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The Times
  • Passion rules when it comes to hydrofracking

  • There's little doubt that hydraulic fracturing, commonly known as hydrofracking, is controversial. There's also little doubt those on both sides of the issue are passionate in their beliefs. And for both groups, the debate continues to grow in the mid-Atlantic region where many are clamoring for more fracking while others want it stopped altogether.

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  • There's little doubt that hydraulic fracturing, commonly known as hydrofracking, is controversial. There's also little doubt those on both sides of the issue are passionate in their beliefs. And for both groups, the debate continues to grow in the mid-Atlantic region where many are clamoring for more fracking while others want it stopped altogether.
    PROS
    Cheaper energy: One major benefit, says Bloomberg Businessweek, is the price of natural gas continues to fall as more wells are opened up in the U.S. With a volatile oil market, those in favor of fracking say it is a way to extract cheap energy with few risks. 
    Low risk: Opponents charge that fracking is dangerous and contaminates the environment, especially the water supply. But proponents say the Environmental Protection Agency has yet to make any significant findings related to water contamination. They point to the controversial town of Dimock, Pa., where residents say water has been contaminated for years. EPA testing recently concluded they could find no relation to the fracking activities and contamination of water in Dimock. 
    More jobs: Industry specialists say increased employment not only means those working in the field but also those in local restaurants, auto shops and more who support those in the fracking business. Marian Schweighofer, director of the pro-fracking Northern Wayne Property Owners Alliance in Damsacus, Pa., says for rural areas in Pennsylvania and New York, fracking could turn the economy around.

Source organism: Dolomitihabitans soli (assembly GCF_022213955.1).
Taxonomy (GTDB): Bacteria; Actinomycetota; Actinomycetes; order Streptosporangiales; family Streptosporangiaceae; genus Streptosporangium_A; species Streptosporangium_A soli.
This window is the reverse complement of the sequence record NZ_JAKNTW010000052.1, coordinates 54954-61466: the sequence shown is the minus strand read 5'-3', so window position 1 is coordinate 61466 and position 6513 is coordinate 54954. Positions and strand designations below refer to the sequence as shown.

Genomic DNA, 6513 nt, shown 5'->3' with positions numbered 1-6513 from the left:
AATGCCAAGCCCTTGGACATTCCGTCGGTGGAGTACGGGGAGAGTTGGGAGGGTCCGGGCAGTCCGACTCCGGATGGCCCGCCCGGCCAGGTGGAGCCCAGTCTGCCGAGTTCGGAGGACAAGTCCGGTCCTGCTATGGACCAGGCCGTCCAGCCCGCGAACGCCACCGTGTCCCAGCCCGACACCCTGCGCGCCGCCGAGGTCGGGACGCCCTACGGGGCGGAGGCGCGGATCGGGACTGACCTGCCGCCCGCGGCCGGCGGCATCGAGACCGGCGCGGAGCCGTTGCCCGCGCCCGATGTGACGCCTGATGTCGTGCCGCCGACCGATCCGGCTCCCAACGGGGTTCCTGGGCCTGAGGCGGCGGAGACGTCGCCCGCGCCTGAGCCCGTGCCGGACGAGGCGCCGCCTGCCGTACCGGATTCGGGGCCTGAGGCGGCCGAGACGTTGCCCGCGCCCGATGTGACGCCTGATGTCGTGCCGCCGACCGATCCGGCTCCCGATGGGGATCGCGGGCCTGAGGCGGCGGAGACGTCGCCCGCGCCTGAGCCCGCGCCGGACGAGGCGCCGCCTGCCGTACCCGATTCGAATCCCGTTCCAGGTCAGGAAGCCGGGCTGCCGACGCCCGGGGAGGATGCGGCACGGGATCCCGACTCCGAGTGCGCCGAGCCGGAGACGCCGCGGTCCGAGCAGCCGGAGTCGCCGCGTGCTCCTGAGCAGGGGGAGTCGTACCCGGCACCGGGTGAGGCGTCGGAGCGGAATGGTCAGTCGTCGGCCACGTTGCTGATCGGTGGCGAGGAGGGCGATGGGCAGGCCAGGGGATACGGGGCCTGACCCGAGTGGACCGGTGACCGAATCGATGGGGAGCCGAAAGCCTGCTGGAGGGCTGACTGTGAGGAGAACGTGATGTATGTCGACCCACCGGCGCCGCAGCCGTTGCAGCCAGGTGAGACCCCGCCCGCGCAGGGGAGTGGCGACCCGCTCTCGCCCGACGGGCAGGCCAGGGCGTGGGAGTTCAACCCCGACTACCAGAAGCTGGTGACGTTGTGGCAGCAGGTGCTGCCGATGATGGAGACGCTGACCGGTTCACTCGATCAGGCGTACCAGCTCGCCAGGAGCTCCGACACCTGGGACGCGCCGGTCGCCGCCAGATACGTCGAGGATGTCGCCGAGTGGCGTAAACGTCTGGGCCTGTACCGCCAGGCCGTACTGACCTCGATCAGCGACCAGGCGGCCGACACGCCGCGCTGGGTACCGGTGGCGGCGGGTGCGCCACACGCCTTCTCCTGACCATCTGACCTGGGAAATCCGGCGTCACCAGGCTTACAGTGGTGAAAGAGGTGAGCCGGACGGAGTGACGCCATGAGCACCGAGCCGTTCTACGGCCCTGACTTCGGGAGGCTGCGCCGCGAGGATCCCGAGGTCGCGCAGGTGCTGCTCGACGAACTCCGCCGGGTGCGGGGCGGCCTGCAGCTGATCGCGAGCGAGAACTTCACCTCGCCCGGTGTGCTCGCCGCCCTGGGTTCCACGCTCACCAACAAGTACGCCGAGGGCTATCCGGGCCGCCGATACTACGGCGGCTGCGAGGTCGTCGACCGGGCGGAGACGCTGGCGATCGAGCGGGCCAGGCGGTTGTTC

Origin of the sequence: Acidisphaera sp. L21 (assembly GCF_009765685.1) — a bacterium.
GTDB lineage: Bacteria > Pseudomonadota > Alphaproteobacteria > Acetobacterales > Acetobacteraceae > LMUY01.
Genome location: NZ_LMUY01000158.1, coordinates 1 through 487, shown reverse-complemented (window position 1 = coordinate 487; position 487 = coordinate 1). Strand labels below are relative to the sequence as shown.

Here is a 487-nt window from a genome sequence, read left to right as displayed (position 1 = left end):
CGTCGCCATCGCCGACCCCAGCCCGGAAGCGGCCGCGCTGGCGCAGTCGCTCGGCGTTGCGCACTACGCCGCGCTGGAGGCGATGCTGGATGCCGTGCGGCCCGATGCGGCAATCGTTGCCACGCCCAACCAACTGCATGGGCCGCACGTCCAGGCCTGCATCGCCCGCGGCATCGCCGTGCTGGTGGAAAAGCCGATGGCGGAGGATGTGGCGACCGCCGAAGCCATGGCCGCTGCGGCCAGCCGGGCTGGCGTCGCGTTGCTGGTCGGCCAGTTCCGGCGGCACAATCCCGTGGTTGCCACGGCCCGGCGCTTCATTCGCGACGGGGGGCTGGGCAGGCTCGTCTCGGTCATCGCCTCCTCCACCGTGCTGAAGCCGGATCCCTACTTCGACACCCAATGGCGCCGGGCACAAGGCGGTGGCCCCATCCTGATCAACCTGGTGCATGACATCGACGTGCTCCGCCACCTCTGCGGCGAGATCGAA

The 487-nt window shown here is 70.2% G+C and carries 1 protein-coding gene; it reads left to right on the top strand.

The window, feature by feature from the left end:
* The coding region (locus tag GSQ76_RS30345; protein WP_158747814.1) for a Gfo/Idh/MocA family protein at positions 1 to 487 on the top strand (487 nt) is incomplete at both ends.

CONS
    Environmentally unsafe: Probably the biggest “con” given by those opposed to fracking is contamination of drinking water. That single issue has stalled any shale exploration in far eastern Pennsylvania and western New York, where the Delaware River Basin Commission has the final say in fracking. Opponents, including movie director Josh Fox who directed the documentary “Gasland,” say the science is incomplete and development should not take place. They point to the fact the Delaware River is the largest supplier of water to New York City and many other east coast cities. Fox also believes his allies are starting to make headway. “There is no question we are winning the PR battle,” said Fox, who calls Wayne County, Pa. home. “We are changing the public's perception on a fraction of what the gas industry spends a day on their PR machine.” 
    No new jobs: Bruce Ferguson from Catskill Citizens for Safe Energy in upstate New York says that increased jobs will not materialize with fracking.He says the eventual goal is to export the gas produced from fracking, meaning profits for big companies and landowners. “The plan is to export gas,” said Ferguson, adding that there are already leases written for many countries in Europe as well as China.
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